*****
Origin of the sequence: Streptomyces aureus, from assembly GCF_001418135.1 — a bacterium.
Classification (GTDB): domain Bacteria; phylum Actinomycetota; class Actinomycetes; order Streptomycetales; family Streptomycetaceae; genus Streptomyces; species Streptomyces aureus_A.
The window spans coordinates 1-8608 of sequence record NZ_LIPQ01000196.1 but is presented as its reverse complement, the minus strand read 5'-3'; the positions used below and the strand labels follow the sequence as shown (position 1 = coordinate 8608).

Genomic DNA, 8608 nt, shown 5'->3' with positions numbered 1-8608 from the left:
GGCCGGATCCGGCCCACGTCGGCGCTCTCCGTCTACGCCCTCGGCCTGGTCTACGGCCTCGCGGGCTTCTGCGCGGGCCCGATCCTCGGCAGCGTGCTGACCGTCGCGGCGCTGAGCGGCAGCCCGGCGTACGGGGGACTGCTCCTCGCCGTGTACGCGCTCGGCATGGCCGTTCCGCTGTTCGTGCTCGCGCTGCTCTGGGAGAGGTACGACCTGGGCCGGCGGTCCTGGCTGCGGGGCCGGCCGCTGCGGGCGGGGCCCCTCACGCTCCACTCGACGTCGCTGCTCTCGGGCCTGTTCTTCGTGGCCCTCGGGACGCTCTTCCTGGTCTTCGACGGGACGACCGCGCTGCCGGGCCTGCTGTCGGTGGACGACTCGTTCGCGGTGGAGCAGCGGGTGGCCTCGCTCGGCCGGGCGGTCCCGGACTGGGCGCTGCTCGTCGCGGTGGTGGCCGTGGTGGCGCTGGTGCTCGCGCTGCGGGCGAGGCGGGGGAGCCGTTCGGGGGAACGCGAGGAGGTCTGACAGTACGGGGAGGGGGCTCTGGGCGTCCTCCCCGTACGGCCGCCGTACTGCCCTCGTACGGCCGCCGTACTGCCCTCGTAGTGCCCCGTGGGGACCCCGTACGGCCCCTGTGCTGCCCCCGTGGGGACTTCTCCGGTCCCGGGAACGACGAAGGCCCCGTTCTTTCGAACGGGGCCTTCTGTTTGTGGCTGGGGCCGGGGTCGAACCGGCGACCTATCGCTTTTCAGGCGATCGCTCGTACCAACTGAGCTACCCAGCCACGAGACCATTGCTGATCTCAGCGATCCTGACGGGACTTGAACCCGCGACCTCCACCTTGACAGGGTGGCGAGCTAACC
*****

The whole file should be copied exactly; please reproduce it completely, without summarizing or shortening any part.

Origin of the sequence: Streptomyces aureus, from assembly GCF_001418135.1 — a bacterium.
Classification (GTDB): domain Bacteria; phylum Actinomycetota; class Actinomycetes; order Streptomycetales; family Streptomycetaceae; genus Streptomyces; species Streptomyces aureus_A.
The window spans coordinates 1-8608 of sequence record NZ_LIPQ01000196.1 but is presented as its reverse complement, the minus strand read 5'-3'; the positions used below and the strand labels follow the sequence as shown (position 1 = coordinate 8608).

Genomic DNA, 8608 nt, shown 5'->3' with positions numbered 1-8608 from the left:
GGCCGGATCCGGCCCACGTCGGCGCTCTCCGTCTACGCCCTCGGCCTGGTCTACGGCCTCGCGGGCTTCTGCGCGGGCCCGATCCTCGGCAGCGTGCTGACCGTCGCGGCGCTGAGCGGCAGCCCGGCGTACGGGGGACTGCTCCTCGCCGTGTACGCGCTCGGCATGGCCGTTCCGCTGTTCGTGCTCGCGCTGCTCTGGGAGAGGTACGACCTGGGCCGGCGGTCCTGGCTGCGGGGCCGGCCGCTGCGGGCGGGGCCCCTCACGCTCCACTCGACGTCGCTGCTCTCGGGCCTGTTCTTCGTGGCCCTCGGGACGCTCTTCCTGGTCTTCGACGGGACGACCGCGCTGCCGGGCCTGCTGTCGGTGGACGACTCGTTCGCGGTGGAGCAGCGGGTGGCCTCGCTCGGCCGGGCGGTCCCGGACTGGGCGCTGCTCGTCGCGGTGGTGGCCGTGGTGGCGCTGGTGCTCGCGCTGCGGGCGAGGCGGGGGAGCCGTTCGGGGGAACGCGAGGAGGTCTGACAGTACGGGGAGGGGGCTCTGGGCGTCCTCCCCGTACGGCCGCCGTACTGCCCTCGTACGGCCGCCGTACTGCCCTCGTAGTGCCCCGTGGGGACCCCGTACGGCCCCTGTGCTGCCCCCGTGGGGACTTCTCCGGTCCCGGGAACGACGAAGGCCCCGTTCTTTCGAACGGGGCCTTCTGTTTGTGGCTGGGGCCGGGGTCGAACCGGCGACCTATCGCTTTTCAGGCGATCGCTCGTACCAACTGAGCTACCCAGCCACGAGACCATTGCTGATCTCAGCGATCCTGACGGGACTTGAACCCGCGACCTCCACCTTGACAGGGTGGCGAGCTAACC